Also, IBS usually doesn’t have inflammatory effects on the gastrointestinal tract, which means there is less chance of it resulting in cancer. Hence, there is no concrete scientific evidence that IBS is a disease precursor to cancer.

However, if you suspect that you may be suffering from colon cancer and/or IBS, do well to seek professional help from your doctor.

When to speak with a doctor about IBS concerns

If you suspect that you have IBS or are persistently experiencing some of the signs and symptoms of IBS, such as bowel incontinence, bloating, diarrhea and constipation, cramping, and abdominal pain, it's important that you visit your doctor or gastroenterologist for examination. 

There are available management therapies for IBS. So, it's important that you seek immediate professional help. They will properly examine and diagnose you using the ROME IV criteria (a medical outline used in diagnosing IBS) to ascertain what form of IBS you might have through your symptoms, such as IBS with constipation (IBS‐C), IBS with diarrhea (IBS‐D), or IBS with both (IBS‐M).

They will also go ahead and place you on the right medicinal and non-pharmaceutical treatments to help relieve your discomfort. 


  1. Nicholas Patel et al. (2022). Irritable Bowel Syndrome
  2. Ahmad Y. Arnaout et al. (2023). The Prevalence and Risk Factors of Irritable Bowel Syndrome (PRIBS study) Among Adults in Low‐ and Middle‐income Countries: A Multicenter Cross‐sectional Study.
  3. National Institute of Health. (2017). Symptoms & Causes of Irritable Bowel Syndrome
  4. Mónica Gros et al. (2021). Neurotransmitter Dysfunction in Irritable Bowel Syndrome: Emerging Approaches for Management
  5. Su Yuon Nam et al. (2010). Prevalence and Risk Factors of Irritable Bowel Syndrome in Healthy Screenee Undergoing Colonoscopy and Laboratory Tests.
  6. Heidi M. Staudacher et al. (2023). Irritable bowel syndrome and mental health comorbidity — approach to multidisciplinary management
  7. Mihaela Fadgyas-Stanculete et al. (2014). The relationship between irritable bowel syndrome and psychiatric disorders: from molecular changes to clinical manifestations.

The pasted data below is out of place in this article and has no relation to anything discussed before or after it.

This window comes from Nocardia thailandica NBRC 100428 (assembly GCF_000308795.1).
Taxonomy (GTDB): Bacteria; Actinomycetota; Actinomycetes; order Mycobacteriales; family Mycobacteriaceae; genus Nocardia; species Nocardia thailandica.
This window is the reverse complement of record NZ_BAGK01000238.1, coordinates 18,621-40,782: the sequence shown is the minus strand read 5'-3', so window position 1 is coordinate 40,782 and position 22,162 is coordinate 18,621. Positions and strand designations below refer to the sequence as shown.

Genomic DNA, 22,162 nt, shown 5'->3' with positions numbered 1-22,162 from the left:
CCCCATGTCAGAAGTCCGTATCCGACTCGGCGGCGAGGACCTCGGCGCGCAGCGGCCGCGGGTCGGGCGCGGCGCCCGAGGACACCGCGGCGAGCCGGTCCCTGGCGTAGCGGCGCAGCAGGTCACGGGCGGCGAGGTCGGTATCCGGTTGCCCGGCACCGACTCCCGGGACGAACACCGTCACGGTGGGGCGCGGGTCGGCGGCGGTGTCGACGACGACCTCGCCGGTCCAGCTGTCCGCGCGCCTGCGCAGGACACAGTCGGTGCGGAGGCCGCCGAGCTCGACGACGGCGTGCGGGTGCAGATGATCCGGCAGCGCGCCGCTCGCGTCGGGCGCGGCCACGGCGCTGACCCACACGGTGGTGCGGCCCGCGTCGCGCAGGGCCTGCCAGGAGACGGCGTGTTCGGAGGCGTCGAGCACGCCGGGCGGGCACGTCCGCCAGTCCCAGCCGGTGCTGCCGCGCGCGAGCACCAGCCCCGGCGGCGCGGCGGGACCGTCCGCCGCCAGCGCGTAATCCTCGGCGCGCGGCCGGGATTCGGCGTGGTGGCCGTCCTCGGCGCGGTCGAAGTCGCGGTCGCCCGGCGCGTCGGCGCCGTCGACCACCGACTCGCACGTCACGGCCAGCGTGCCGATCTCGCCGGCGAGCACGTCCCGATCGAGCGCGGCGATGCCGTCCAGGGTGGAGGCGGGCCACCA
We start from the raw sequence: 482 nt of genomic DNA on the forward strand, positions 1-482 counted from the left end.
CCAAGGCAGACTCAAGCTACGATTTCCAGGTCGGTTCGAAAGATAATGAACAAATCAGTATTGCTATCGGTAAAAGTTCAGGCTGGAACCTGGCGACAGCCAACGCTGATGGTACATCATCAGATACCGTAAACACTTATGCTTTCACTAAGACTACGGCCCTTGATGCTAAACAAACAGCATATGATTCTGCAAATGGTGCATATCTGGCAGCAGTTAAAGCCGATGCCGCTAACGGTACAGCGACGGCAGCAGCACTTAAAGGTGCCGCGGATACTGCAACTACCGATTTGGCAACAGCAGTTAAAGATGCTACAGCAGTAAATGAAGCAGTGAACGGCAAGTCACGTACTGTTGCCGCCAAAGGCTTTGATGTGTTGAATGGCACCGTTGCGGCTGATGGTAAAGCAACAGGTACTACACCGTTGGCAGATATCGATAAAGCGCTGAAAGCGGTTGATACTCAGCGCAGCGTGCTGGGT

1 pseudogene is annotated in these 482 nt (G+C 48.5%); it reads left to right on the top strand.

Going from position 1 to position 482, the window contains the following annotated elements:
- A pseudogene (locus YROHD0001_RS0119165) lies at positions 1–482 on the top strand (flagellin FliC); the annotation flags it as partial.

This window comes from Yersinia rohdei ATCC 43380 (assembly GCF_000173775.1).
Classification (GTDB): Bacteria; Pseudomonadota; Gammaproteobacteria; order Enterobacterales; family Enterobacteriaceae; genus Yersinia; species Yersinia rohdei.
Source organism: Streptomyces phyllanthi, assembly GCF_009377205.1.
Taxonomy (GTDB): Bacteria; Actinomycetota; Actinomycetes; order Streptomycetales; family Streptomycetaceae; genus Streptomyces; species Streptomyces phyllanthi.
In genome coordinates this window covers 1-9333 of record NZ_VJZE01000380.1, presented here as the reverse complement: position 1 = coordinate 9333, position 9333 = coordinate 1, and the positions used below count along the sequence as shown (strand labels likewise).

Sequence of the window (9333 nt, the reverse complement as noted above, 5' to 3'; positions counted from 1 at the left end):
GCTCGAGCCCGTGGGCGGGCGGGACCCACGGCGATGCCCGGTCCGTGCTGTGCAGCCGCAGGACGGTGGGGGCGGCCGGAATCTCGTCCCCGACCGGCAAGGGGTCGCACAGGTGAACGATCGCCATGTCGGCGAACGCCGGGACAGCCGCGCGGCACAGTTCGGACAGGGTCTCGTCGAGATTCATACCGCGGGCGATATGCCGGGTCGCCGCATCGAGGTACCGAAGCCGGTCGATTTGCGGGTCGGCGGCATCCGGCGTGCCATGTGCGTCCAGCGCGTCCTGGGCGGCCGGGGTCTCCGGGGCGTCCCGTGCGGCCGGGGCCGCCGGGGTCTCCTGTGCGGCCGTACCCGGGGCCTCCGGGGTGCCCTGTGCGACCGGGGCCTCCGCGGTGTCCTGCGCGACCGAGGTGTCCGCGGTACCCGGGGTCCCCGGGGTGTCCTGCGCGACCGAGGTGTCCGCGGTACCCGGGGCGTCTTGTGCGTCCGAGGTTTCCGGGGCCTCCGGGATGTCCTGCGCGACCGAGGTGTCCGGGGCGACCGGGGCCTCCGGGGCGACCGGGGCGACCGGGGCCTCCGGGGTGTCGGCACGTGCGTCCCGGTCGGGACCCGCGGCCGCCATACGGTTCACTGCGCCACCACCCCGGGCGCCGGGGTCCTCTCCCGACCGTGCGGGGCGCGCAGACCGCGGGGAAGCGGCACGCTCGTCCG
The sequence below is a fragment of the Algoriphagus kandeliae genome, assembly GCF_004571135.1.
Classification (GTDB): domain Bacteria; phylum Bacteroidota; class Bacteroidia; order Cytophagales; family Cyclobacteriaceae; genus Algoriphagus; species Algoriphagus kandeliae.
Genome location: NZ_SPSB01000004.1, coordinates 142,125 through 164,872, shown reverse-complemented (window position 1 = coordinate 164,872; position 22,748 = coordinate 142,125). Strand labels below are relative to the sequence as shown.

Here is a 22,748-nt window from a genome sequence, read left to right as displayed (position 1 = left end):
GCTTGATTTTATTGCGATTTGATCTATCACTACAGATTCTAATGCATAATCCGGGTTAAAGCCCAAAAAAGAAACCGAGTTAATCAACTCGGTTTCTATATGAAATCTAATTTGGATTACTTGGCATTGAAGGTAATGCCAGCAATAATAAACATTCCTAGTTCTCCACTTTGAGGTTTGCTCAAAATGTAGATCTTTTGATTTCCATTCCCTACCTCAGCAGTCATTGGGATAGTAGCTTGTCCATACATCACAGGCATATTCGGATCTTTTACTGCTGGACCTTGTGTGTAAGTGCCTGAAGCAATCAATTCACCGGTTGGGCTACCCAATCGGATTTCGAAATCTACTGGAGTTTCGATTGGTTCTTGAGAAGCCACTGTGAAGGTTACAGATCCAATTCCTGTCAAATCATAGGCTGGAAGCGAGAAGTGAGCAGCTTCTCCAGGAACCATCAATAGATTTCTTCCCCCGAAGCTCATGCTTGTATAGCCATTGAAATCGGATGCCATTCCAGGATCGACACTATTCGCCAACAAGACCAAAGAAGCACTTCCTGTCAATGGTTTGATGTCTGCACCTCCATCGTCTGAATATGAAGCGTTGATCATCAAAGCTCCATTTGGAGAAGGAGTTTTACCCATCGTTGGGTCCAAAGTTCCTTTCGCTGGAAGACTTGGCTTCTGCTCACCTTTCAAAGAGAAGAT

8. Uday C. Ghoshal et al. (2017). Small Intestinal Bacterial Overgrowth and Irritable Bowel Syndrome: A Bridge between Functional Organic Dichotomy
  9. Sheila E. Crowe. (2019). Food Allergy Vs Food Intolerance in Patients With Irritable Bowel Syndrome
  10. Rok Son Choung et al. (2006). Food Allergy and Intolerance in IBS
  11. Abraham B. Beckers et al. (2021).Age-Related Decrease in Abdominal Pain and Associated Structural- and Functional Mechanisms: An Exploratory Study in Healthy Individuals and Irritable Bowel Syndrome Patients. 
  12. Wjdan Alharbi et al. (2022). Prevalence and Associated Risk Factors of Irritable Bowel Syndrome Among Female Secondary School students in Ar Rass City, Qassim Region
  13. Cedars-Sinai. (2022). Irritable Bowel Syndrome (IBS)
  14. Sarah Ballou et al. (2019). Effects of Irritable Bowel Syndrome on Daily Activities Vary Among Subtypes Based on Results From the IBS in America Survey.
  15. National Health Service (2021). What is IBS? 
  16. National Health Service (2023). Irritable bowel syndrome (IBS).
  17. Yuri A. Saito (2012). The Role of Genetics in IBS.
  18. Xinhui Wu et al. (2022). Risk of Colorectal Cancer in Patients With Irritable Bowel Syndrome: A Meta-Analysis of Population-Based Observational Studies
  19. M Nørgaard et al. (2011). Irritable bowel syndrome and risk of colorectal cancer: a Danish nationwide cohort study